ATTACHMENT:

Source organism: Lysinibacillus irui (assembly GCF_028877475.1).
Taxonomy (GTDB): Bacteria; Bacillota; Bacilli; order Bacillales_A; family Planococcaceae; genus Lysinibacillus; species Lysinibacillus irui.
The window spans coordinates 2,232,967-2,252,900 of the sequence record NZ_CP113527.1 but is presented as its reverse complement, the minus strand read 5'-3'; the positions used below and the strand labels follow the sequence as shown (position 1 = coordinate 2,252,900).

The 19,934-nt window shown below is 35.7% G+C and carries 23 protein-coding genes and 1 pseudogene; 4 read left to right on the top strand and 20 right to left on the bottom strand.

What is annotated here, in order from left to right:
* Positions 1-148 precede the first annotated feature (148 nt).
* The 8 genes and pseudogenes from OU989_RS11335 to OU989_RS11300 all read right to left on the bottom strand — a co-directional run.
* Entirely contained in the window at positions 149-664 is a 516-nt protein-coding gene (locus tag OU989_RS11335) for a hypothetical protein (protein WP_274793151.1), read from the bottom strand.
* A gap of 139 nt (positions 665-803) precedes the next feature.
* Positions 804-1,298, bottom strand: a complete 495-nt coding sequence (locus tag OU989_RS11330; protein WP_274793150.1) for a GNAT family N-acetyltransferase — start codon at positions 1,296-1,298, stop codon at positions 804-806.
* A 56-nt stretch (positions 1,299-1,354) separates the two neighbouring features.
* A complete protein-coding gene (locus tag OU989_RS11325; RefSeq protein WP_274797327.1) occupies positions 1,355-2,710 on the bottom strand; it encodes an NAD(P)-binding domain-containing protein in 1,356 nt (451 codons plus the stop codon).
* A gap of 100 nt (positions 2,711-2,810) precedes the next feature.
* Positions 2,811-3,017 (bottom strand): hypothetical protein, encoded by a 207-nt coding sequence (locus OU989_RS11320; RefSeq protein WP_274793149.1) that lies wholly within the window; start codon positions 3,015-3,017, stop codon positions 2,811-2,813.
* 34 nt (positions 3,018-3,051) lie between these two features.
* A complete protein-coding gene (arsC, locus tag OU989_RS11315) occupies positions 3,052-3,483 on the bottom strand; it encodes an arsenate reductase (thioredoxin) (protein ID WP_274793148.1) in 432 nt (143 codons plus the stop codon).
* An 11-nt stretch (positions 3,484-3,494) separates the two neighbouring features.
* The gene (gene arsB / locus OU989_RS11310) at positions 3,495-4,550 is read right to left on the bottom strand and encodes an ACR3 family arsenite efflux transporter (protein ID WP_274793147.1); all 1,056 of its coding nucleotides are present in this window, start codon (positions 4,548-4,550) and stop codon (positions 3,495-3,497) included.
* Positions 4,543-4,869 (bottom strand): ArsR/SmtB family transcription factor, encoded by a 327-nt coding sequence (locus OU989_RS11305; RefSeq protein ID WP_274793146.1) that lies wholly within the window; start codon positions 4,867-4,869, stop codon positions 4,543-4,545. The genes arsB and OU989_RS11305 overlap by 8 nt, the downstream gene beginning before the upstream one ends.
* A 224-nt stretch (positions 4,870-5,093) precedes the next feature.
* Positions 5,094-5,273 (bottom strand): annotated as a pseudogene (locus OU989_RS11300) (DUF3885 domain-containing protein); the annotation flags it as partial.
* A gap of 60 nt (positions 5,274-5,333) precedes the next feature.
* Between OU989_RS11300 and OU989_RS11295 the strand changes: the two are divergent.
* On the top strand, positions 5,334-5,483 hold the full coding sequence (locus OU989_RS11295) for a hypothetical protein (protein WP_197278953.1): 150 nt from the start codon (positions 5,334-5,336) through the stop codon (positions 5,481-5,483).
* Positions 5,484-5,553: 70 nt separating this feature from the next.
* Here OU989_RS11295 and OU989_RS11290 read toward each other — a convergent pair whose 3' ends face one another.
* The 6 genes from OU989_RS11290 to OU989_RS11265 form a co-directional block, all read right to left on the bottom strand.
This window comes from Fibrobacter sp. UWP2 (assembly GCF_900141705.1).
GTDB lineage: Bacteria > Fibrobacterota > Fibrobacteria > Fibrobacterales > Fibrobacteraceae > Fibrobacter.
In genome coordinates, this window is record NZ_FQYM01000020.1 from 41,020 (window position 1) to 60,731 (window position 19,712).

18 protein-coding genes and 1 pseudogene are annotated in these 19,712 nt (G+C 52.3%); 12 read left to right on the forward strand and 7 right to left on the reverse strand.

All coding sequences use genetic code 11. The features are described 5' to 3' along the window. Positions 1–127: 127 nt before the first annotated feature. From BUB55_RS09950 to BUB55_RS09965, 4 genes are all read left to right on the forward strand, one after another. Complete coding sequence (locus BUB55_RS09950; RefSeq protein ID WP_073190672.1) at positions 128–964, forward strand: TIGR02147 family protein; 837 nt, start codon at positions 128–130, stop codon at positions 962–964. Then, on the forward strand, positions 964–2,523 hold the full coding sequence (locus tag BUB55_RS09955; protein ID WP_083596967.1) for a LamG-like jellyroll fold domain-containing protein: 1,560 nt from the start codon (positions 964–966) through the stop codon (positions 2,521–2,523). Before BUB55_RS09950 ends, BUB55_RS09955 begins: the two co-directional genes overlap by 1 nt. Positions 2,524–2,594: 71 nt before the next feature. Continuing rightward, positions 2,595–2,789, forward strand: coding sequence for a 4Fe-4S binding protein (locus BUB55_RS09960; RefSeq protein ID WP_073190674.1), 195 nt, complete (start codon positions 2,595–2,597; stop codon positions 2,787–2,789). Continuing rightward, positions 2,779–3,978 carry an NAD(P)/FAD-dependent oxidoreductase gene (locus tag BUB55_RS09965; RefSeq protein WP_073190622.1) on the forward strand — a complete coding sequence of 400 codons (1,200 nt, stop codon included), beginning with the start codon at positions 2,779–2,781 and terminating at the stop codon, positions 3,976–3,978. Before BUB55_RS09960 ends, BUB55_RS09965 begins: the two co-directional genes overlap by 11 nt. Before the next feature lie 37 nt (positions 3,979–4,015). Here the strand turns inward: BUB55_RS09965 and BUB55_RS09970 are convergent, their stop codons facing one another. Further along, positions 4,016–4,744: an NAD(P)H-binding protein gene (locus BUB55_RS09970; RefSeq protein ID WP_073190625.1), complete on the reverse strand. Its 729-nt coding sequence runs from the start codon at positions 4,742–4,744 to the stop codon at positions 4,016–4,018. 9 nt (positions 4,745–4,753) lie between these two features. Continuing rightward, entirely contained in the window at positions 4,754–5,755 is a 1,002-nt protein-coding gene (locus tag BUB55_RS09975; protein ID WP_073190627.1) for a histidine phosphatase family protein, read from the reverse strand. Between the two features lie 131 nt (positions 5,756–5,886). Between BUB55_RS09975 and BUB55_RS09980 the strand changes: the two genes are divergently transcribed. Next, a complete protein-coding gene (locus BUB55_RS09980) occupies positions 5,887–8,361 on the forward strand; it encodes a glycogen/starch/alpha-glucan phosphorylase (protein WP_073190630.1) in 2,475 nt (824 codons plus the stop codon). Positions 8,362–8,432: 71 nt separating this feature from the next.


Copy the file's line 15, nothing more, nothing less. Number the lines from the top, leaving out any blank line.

* 34 nt (positions 3,018-3,051) lie between these two features.